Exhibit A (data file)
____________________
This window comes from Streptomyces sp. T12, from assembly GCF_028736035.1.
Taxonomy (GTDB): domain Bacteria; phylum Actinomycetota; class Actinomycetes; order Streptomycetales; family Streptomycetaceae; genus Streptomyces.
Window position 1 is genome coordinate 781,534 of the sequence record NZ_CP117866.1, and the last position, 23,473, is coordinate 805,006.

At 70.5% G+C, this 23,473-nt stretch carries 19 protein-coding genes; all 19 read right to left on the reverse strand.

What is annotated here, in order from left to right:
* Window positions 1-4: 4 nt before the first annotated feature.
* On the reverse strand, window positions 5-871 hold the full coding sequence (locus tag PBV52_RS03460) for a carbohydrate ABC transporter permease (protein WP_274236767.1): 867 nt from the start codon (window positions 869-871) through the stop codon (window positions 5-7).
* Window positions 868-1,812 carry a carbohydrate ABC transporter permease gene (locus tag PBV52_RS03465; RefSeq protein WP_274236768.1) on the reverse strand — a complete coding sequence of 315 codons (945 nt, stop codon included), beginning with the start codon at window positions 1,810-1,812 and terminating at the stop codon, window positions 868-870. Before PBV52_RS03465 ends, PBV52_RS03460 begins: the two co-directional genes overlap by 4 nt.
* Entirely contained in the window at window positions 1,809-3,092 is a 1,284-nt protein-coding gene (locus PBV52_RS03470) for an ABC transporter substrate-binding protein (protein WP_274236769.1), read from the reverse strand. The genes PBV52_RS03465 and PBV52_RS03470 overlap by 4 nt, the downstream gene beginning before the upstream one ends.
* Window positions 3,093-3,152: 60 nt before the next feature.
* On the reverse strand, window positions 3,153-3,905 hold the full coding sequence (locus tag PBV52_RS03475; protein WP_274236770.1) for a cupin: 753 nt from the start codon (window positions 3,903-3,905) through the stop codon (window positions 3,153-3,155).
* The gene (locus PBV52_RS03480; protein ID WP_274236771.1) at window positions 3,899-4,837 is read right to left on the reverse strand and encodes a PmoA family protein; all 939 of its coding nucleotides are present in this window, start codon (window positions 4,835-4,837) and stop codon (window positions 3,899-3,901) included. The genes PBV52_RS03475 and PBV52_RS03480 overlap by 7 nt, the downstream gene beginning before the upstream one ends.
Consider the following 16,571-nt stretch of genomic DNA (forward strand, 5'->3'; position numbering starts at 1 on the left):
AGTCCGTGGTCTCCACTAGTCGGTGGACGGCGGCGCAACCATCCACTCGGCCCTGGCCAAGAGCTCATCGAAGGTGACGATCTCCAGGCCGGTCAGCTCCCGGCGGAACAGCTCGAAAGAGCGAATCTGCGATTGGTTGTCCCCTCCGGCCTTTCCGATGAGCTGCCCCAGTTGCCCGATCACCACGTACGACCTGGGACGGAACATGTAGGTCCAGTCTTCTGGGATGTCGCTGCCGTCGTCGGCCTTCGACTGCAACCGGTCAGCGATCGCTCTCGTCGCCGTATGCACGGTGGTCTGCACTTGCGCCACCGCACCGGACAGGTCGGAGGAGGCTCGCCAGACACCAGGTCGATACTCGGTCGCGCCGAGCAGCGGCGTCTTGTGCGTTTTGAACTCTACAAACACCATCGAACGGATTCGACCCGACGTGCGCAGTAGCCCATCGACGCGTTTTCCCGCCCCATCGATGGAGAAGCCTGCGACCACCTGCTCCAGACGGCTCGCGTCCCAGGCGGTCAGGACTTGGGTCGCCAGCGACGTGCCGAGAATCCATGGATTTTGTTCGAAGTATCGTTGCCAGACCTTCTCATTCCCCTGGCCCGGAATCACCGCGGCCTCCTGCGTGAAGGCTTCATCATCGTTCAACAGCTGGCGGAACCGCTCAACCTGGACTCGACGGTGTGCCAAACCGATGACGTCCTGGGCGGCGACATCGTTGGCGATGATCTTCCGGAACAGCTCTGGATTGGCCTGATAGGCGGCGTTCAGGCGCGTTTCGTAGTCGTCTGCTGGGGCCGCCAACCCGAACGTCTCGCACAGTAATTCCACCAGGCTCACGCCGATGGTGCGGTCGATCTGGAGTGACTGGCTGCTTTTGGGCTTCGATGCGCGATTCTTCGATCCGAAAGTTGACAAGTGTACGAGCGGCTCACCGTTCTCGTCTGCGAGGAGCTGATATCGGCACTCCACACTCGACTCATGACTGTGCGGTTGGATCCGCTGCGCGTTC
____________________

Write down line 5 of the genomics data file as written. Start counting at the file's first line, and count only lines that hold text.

What is annotated here, in order from left to right: